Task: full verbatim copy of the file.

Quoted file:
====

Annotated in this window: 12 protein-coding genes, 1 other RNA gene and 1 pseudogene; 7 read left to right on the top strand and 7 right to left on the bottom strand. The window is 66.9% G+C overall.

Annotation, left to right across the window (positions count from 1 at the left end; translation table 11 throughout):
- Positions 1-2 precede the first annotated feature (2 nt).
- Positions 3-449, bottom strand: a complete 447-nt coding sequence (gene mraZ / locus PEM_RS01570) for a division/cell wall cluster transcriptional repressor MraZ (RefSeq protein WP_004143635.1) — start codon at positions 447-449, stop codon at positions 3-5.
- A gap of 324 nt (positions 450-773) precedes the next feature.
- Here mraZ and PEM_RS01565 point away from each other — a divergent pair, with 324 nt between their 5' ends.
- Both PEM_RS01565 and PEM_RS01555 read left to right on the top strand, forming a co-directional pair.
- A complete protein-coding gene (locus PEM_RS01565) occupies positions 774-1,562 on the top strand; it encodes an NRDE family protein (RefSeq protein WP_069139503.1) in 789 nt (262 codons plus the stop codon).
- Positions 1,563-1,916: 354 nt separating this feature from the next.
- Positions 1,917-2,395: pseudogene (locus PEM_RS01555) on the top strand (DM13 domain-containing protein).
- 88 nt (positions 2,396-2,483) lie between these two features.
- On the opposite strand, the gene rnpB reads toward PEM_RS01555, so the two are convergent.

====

Annotated in this window: 12 protein-coding genes, 1 other RNA gene and 1 pseudogene; 7 read left to right on the top strand and 7 right to left on the bottom strand. The window is 66.9% G+C overall.

Annotation, left to right across the window (positions count from 1 at the left end; translation table 11 throughout):
- Positions 1-2 precede the first annotated feature (2 nt).
- Positions 3-449, bottom strand: a complete 447-nt coding sequence (gene mraZ / locus PEM_RS01570) for a division/cell wall cluster transcriptional repressor MraZ (RefSeq protein WP_004143635.1) — start codon at positions 447-449, stop codon at positions 3-5.
- A gap of 324 nt (positions 450-773) precedes the next feature.
- Here mraZ and PEM_RS01565 point away from each other — a divergent pair, with 324 nt between their 5' ends.
- Both PEM_RS01565 and PEM_RS01555 read left to right on the top strand, forming a co-directional pair.
- A complete protein-coding gene (locus PEM_RS01565) occupies positions 774-1,562 on the top strand; it encodes an NRDE family protein (RefSeq protein WP_069139503.1) in 789 nt (262 codons plus the stop codon).
- Positions 1,563-1,916: 354 nt separating this feature from the next.
- Positions 1,917-2,395: pseudogene (locus PEM_RS01555) on the top strand (DM13 domain-containing protein).
- 88 nt (positions 2,396-2,483) lie between these two features.
- On the opposite strand, the gene rnpB reads toward PEM_RS01555, so the two are convergent.